Logically therefore, you tested the business requirements with stakeholders and got it agreed, then the designs with business analysts to make sure it was properly interpreted, then the system to make sure it fitted the design. Along the way, there had to be technical testing to make sure it could run on the clients environment correctly and then a bit of testing to make sure it worked well enough for testers to commit weeks or months of their time.
Finally you arrived at the point where you had a working system that had no major bugs and appeared to meet the needs of users and it was time to let them loose on it.  That was UAT.

It usually flushed out little bugs that had been missed, it also flushed out poorly interpreted requirements that just didn’t work in a live environment. Additionally, it served as a way to win over key users and pre-empt any likely resistance to the process change aspect.

For a simple explanation, that has taken a bit of effort and probably lost me some readers, but it’s not a simple business.

So how does our project manager apply this to a piece of kit arriving on a CD with a few minor customisations and integration endpoints?
Maybe not the million dollar question, at least not every time, but an expensive one often.

Our friend has no detailed requirements to work to, because the initial ones were not adapted, but instead, the sales guy sold an existing package and said it will meet the requirements you described. If our friend hires a tester, he will need to go to the vendor’s and ask them to help him list exactly what this system is expected to do for the client in order that he can test it.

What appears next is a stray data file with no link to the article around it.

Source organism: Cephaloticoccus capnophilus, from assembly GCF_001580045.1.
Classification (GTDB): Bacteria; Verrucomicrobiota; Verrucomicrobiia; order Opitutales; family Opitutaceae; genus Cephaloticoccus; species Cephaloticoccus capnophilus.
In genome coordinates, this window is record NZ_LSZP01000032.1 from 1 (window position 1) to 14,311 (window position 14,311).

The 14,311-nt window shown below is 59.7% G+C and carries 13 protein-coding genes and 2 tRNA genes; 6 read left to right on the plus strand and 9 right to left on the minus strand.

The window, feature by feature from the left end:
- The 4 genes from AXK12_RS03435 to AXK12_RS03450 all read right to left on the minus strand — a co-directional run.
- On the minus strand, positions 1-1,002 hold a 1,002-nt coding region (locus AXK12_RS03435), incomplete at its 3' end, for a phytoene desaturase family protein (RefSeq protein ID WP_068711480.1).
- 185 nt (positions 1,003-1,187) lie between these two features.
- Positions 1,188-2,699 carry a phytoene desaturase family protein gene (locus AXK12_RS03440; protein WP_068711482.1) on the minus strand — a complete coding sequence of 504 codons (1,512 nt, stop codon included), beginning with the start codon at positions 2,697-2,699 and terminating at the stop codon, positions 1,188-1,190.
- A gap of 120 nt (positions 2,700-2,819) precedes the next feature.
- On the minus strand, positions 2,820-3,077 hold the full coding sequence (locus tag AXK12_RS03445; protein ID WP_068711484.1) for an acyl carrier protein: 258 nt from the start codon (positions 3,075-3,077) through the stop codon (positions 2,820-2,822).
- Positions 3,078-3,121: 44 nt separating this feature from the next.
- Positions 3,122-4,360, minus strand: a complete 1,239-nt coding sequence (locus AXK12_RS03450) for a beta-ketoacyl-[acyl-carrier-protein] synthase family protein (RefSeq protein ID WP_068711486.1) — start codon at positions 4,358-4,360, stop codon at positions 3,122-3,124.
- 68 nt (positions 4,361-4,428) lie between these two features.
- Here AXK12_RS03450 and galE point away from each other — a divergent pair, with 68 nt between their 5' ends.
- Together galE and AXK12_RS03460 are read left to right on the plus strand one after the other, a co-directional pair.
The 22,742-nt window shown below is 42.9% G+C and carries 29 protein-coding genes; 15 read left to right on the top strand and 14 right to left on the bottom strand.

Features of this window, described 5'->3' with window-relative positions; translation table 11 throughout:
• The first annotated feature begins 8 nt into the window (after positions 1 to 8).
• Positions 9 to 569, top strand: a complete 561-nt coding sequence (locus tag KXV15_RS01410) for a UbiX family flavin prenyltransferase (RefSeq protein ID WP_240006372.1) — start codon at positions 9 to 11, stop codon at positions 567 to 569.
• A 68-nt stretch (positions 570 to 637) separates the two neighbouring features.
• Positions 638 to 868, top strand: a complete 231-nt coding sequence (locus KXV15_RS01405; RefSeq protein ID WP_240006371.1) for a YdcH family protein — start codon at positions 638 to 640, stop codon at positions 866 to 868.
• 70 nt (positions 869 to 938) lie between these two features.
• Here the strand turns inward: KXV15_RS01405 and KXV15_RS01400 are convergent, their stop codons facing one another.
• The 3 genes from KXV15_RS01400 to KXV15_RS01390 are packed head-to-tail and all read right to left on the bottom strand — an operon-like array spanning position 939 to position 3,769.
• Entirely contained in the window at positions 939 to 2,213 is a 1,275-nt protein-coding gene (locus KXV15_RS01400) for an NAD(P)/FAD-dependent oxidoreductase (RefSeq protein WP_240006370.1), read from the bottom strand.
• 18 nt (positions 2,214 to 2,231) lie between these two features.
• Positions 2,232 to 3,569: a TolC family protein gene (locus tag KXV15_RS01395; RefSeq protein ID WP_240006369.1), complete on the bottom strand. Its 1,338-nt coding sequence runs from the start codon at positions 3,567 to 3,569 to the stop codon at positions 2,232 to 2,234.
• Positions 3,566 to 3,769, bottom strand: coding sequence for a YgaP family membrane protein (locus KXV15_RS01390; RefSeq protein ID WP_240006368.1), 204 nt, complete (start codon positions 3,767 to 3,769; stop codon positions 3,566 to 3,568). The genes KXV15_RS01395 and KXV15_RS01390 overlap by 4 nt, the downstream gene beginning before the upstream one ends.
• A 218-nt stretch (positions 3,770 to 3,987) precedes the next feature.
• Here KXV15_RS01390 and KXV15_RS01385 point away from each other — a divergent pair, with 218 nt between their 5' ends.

Were he to do that, alarming as it may sound to many readers, at least a start would be made on understanding what has been agreed, what is expected by whom and what the likelihood is of all these stakeholders being in the same book let alone page.
Now I am not a sadist, despite what you may be thinking and I have no intention of bringing up the business case and the business goals at this point, our poor friend is in enough trouble already.

The IT manager is now beginning to ask awkward questions and making apparently unreasonable demands about some sort of complicated and time consuming testing before he lets us install our system on “his” environment.  Is he out to get us? He never really was supportive anyhow, because he felt he should be in charge.

So where have we got so far?

We identified the need for change and made a business case for investment of the businesses capital based on some modest assumptions sound process change and cost reduction due to efficiency and we got the go ahead to do it.  We have not tested these assumptions against the new system being proposed and we have no idea whether any of the goals will really be met other than a stirring presentation and “good feel” from the vendor’s sales rep.

We found a supplier that we felt we could work with and agreed a contract, we know of course that that contract was tipped 90% in favour of the supplier, but we hoping that all will end well.

We are now approaching eminent delivery just a little behind schedule, but nothing to worry about and we are very confused about the communications coming from the vendor’s team. We are expected to complete “UAT” in three weeks and then sign off acceptance and pay the final instalment for services and we will begin to pay the support and other fees immediately. This has a very final and serious ring to it.

We are gathering up a few people and arranging a room where they can sit and “play with” this system for a few weeks. Then hopefully all is well and we are done.

We have met our milestones so far, the budget is at or below forecast and the CEO is very impressed with us, let’ s hope these IT guys don’t spoil the party.


Whose fault is it anyhow ?